The Wonder Of Will

tumblr_inline_nzi1m2GTrM1sxteos_500There have been thousands of programmes, documentaries, scholarly articles, performances and events broadcast, written and produced over the last couple of months to mark the 400th anniversary of Shakespeare’s death. Looking across the global media, new and old, it seems that in almost every country, English speaking or not, William Shakespeare and his work has been celebrated.

Amongst all of these, the ones that have really caught my attention have been those that have explored the relevancy of the Bard in a modern ever-changing world.  In particular, today, I want to share a 2 programme series broadcast by the BBC. In the first episode, presented by Nikki Bedi, Shakespeare In India  explores how the cannon  remains relevant in the sub-continent. It looks at how much of the work resonates with the politics, culture and social norms of today and how Shakespeare has faired in a post-colonial world.  The programme also touches on Parsi Theatre, which was new to me.

The second episode, Shakespeare in South Africa is even more interesting. Presented by writer Nadia Davids, it explores how Shakespeare is being performed as a way of discussing race, violence against women, and the current political crisis around President Zuma.  What particularly struck a chord with me however, is the discussion of Shakespeare as part of the debate about decolonising education.


Literary Redundancy – Not A Chance

athol-fugard-2012I came across a programme this week on NPR, which celebrates one of my favourite playwrights Athol Fugard. At the age 82, the legendary South African is still actively writing and directing new plays.  Born in 1932, he grew up under white rule and for decades, Fugard worked tirelessly, both in South Africa and in exile, to illuminate the injustices of apartheid in his plays. Following the elections in 1994, which saw Nelson Mandela becoming president, Fugard says:

I sincerely believed that I was going to be South Africa’s first literary redundancy, but as it is, South Africa caught me by surprise again and just said, ‘No, you’ve got to keep writing, man. There are still stories to tell.’ And, possibly, at this moment in our history, the stories that need telling are more urgent than any of the stories that needed telling during the apartheid years.”


Classed as one of the most important playwrights of the 20th Century, he has been prolific in his output and I have written about him here before in the post Mandela, Apartheid And The Theatre Of The Fight. The reason for the NPR broadcast (embedded below) is the off Broadway opening of his new play The Painted Rocks at Revolver Creek which is, in part, based on the story of farm labourer Nukain Mabuza, who had spent about 15 years, in the late 1960s and ’70s, painting vivid, highly patterned designs on the boulders and stones in arid terrain of the eastern South Africa.

In the video, Fugard talks about his inspirations for the play that has received decent reviews, with Variety saying that it is thoughtful and poignant and that it places the powerful symbol of man’s dignity in a modern day context. There is also an excellent article in The New York Times by Roslyn Sulcas, Athol Fugard Tells of a Great Outsider Artist.


Fugard’s work fascinates me because he manages to tell universal tales through an African context.  His work is always being staged and as I write, there are productions of My Children! My Africa on in London and Los Angeles,  People are Living There is being performed on his own turf in South Africa and in the US, as well as The Painted Rocks at Revolver Creek, there is a production of The Island on in Virginia. He writes beautifully, more often than not for small casts, and if you don’t know his work, I highly recommend at least reading some and definitely seeing some when you get the opportunity.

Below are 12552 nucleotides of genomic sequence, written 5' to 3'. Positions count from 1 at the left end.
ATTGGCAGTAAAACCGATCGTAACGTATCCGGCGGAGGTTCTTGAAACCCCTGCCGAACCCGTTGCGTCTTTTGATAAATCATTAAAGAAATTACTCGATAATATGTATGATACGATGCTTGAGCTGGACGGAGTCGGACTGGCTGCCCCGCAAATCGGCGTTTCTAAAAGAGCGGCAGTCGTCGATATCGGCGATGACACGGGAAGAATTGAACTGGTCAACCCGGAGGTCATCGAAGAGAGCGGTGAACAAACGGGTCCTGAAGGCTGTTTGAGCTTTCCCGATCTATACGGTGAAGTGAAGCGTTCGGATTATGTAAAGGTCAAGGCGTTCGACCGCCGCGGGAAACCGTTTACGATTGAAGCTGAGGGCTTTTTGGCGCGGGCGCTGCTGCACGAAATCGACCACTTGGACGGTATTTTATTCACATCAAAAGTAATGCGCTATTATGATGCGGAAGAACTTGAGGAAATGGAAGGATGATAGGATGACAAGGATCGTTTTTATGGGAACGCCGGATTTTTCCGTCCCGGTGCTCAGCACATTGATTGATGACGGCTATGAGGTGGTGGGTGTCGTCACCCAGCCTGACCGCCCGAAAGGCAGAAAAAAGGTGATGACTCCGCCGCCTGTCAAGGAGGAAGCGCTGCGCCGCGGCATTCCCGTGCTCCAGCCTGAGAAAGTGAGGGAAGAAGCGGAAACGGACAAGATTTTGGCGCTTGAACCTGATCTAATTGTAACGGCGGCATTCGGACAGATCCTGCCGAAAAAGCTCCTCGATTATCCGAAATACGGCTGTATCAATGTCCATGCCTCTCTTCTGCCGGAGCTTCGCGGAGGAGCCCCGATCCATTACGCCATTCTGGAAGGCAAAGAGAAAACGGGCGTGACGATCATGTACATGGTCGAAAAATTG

Curated By Kwei-Armah

JLR_271_cA super new resource, The Black Plays Archive has just been launched in the UK. Curation started in 2009 and the aim is for it to be an online catalogue of the first professional production of every African, Caribbean and Black British play ever produced in Britain. It was born out of an idea by playwright Kwame Kwei-Armah and involves a considerable number of institutions from across the UK, with the National Theatre being the primary partner.

It contains Essays that can be read online or downloaded, Interviews (both video and audio) and recorded Play Extracts, either from their original staging or specifically recorded for the archive.

SB_22aThe plays are drawn from around the world by playwrights with an African or Caribbean heritage. Once complete the archive will be an incredible resource of black theatre writing. However, it is wider than that and includes interviews with directors, academics and practitioners that cover the whole spectrum of theatre making. For instance there is an essay from Dr Michael Pearce (academic, theatre director and native of Zimbabwe), Tracing Black America in black British theatre, which explores the rise of the Black Power movement in the US in 1970’s and how this was manifested in British theatre. This is a truly extraordinary and unique project and well worth an explore.

Voices Within

A quick little post from me today. An episode from a BBC World Service programme called  The Why Factor.

Untitled_FotorFrom sub Saharan Africa to the west coast tribes of Canada to the Mardi Gras of Rio, New Orleans and Venice, masks define realities – of religious belief, of healing power, of theatre and entertainment, of concealment and of memorialisation in death. They have been around as long as humanity and they evoke both fascination and fear. Mike Williams traces the power and culture of masks and asks why we have them and what they mean for us.

Click the icon below to listen to the podcast. Not entirely related to theatre but fascinating none-the-less.


A group wearing masks of legendary heroes as they perform a dance in Minhe County of Qinghai Province, north-west China